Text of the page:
Bucking the national trend housing starts ballooned by 424 percent in Abbotsford-Mission in February compared to February of 2013 as a result of 94 units started in Census Metropolitan Area (CMA) under the ‘All Others’ category which includes commercial, industrial and institutional buildings.
The house construction industry is still asleep in the CMA where a total of only 16 single detached homes were begun in February down from 18 last year.
Western Canadian centers saw a wild swing of increases and decreases with Edmonton and Victoria posting huge increases, also due to the ‘All Other’ category while all Western Canadian cities posted declines in the construction of single detached homes.
Edmonton + 147%
Economic development was a key plank in the platform of both Mayor-Elect Henry Braun and the four new councilors from AbbotsfordFIRST.
Housing starts are one of the biggest drivers of economic activity in the economy.
View the CMHC tables here.
On a national scale, The Globe and Mail reported Monday, ” Housing starts plummeted in February to the lowest level since 2009, driven by fewer new condo and multi-residential projects as builders grappled with rising levels of unsold inventory.
“Construction of new housing units fell 16 per cent in February to an annualized 156,276, down from 187,025 in January, Canada Mortgage and Housing Corporation said Monday.”
The National Picture
The trend measure of housing starts in Canada was 182,137 units in February compared to 188,761 in January, according to Canada Mortgage and Housing Corporation (CMHC). The trend is a six-month moving average of the monthly seasonally adjusted annual rates (SAAR)1 of housing starts.
“The trend in housing starts decreased for a fifth consecutive month in February and reflects a decreasing trend in multiple starts,” said Bob Dugan, Chief Economist at CMHC’s Market Analysis Centre. “The declining trend in multiple starts is helping to gradually erode the inventory of completed and unsold units, which is high compared to historical levels.”
CMHC uses the trend measure as a complement to the monthly SAAR of housing starts to account for considerable swings in monthly estimates and obtain a more complete picture of the state of Canada’s housing market. In some situations analyzing only SAAR data can be misleading, as they are largely driven by the multi-unit segment of the market which can vary significantly from one month to the next.
The standalone monthly SAAR was 156,276 units in February, down from 187,025 units in January. The SAAR of urban starts decreased to 140,722 in February, from 171,950 in January. The decrease in February reflects broad based declines in eight of the ten provinces. The decrease was led by multiple urban starts, which reached 86,214 units in February down from 115,123 in January. Single-detached urban starts decreased to 54,508 units in February from 56,827 the previous month.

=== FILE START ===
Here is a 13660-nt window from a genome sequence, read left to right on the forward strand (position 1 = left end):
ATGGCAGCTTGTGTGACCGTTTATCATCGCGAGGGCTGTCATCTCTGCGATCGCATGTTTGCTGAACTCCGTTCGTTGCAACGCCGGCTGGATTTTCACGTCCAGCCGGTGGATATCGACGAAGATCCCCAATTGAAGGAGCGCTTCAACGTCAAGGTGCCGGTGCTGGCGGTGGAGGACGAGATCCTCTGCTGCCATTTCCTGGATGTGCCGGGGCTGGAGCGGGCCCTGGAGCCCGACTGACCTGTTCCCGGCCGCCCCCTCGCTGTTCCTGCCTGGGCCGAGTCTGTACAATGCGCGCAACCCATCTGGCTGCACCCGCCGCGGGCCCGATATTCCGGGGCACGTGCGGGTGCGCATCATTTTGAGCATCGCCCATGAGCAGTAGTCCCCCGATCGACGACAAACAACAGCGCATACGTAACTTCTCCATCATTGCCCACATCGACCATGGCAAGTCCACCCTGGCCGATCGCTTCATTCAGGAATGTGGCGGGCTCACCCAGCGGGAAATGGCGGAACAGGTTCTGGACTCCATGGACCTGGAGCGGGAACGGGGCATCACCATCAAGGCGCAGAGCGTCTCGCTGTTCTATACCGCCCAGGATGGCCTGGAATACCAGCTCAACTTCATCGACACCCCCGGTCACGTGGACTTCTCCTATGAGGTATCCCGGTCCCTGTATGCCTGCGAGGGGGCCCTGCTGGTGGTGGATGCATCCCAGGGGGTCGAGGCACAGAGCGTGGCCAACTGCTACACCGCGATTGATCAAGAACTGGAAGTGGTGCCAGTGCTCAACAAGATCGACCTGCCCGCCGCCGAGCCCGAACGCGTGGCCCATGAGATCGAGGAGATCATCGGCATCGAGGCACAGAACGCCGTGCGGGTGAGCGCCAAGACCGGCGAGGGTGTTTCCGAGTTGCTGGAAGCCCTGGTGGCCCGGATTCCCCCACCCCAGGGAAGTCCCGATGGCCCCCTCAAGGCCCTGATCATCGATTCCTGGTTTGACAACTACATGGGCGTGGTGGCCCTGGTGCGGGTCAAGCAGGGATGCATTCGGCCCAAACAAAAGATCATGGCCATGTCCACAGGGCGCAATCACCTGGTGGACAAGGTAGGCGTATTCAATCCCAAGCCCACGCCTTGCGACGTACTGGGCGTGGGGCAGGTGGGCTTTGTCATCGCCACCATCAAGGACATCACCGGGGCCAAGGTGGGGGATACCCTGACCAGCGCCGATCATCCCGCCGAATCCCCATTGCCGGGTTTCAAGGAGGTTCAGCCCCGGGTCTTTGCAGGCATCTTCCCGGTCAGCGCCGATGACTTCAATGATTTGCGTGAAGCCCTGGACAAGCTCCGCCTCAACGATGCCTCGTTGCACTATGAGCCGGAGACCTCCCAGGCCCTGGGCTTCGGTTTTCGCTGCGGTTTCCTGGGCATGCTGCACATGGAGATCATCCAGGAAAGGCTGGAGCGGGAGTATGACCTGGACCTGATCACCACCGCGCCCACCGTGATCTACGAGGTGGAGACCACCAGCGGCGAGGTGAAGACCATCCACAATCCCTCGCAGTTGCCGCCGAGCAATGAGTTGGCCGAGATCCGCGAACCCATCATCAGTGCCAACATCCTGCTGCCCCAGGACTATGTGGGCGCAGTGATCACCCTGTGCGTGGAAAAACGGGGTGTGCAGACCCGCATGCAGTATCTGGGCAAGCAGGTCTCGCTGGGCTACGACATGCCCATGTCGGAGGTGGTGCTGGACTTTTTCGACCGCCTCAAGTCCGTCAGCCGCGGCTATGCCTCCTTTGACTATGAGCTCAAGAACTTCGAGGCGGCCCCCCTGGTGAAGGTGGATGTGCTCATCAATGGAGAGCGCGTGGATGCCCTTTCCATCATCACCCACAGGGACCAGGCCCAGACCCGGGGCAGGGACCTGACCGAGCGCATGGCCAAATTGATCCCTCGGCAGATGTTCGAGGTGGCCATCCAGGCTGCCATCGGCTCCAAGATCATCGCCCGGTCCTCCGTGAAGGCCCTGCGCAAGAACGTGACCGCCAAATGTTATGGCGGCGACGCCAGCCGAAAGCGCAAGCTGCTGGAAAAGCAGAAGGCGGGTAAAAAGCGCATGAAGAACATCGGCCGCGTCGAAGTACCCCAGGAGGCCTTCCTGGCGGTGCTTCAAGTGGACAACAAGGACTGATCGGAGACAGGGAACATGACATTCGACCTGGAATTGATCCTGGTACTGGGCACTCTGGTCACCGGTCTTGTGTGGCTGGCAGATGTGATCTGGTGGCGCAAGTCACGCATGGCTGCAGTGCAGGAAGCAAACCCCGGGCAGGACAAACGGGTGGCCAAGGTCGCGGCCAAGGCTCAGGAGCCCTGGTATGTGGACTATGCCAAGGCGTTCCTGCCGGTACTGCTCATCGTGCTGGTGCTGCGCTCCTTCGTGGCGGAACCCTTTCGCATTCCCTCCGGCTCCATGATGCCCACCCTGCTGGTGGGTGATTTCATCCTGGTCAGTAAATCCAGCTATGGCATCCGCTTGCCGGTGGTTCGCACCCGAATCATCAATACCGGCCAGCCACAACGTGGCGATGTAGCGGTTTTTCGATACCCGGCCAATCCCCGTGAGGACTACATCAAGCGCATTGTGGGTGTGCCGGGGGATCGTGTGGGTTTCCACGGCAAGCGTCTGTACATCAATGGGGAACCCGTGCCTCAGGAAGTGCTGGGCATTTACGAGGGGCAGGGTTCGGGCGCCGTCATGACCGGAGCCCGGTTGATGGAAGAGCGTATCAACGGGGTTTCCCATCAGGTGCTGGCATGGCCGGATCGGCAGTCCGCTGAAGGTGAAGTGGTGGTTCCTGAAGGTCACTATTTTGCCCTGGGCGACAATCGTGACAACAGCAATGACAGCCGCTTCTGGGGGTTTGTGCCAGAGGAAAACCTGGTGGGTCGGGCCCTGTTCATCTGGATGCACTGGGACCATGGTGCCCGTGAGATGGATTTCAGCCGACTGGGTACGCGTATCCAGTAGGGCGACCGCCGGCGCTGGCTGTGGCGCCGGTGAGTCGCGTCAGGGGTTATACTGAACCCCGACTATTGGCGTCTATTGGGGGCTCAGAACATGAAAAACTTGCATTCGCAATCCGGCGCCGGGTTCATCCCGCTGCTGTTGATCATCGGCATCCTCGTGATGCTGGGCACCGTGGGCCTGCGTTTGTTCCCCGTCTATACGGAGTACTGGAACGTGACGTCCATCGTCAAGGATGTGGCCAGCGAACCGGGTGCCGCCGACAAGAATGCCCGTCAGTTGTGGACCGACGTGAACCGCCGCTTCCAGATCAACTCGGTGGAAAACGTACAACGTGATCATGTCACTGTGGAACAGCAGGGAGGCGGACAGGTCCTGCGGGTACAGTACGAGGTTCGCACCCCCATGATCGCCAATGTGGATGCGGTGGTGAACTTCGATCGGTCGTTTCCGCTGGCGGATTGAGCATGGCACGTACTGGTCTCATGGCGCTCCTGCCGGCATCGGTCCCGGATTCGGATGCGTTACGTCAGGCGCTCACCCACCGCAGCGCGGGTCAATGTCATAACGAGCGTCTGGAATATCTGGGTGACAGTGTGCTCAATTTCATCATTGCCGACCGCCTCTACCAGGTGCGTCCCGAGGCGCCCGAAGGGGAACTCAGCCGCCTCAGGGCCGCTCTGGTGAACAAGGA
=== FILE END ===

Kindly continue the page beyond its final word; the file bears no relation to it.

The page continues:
Rural starts2 were estimated at a seasonally adjusted annual rate of 15,554 units.
Preliminary Housing Starts data is also available in English and French at the following link:Preliminary Housing Starts Tables
As Canada’s authority on housing, CMHC contributes to the stability of the housing market and financial system, provides support for Canadians in housing need, and offers objective housing research and information to Canadian governments, consumers and the housing industry.
1 All starts figures in this release, other than actual starts and the trend estimate, are seasonally adjusted annual rates (SAAR) — that is, monthly figures adjusted to remove normal seasonal variation and multiplied by 12 to reflect annual levels. By removing seasonal ups and downs, seasonal adjustment allows for a comparison from one season to the next and from one month to the next. Reporting monthly figures at annual rates indicates the annual level of starts that would be obtained if the monthly pace was maintained for 12 months. This facilitates comparison of the current pace of activity to annual forecasts as well as to historical annual levels.
2 CMHC estimates the level of starts in centres with a population of less than 10,000 for each of the three months of the quarter, at the beginning of each quarter. During the last month of the quarter, CMHC conducts the survey in these centres and revises the estimate.
Information on this release:
CMHC Media Relations
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Additional data is available upon request.
|January 2015||February 2015|
|Trend1, all areas||188,761||182,137|
|SAAR, all areas||187,025||156,276|
|SAAR, rural areas||15,075||15,554|
|SAAR, urban centres2|
|Atlantic, urban centres2||8,341||2,491|
|Quebec, urban centres2||26,498||23,815|
|Ontario, urban centres2||58,785||42,617|
|Prairies, urban centres2||53,261||49,526|
|British Columbia, urban centres2||25,065||22,273|
|Canada||February 2014||February 2015|
|Actual, all areas||11,655||9,776|
|Actual, rural areas||618||617|
|Actual, urban centres2|
|February – Single-detached||3,248||3,048|
|February – Multiples||7,789||6,111|
|February – Total||11,037||9,159|
|January to February – Single-detached||6,571||6,167|
|January to February – Multiples||15,455||14,614|
|January to February – Total||22,026||20,781|
1 The trend is a six-month moving average of the monthly seasonally adjusted annual rates (SAAR).
2 Urban centres with a population of 10,000 and over.
Detailed data available upon request.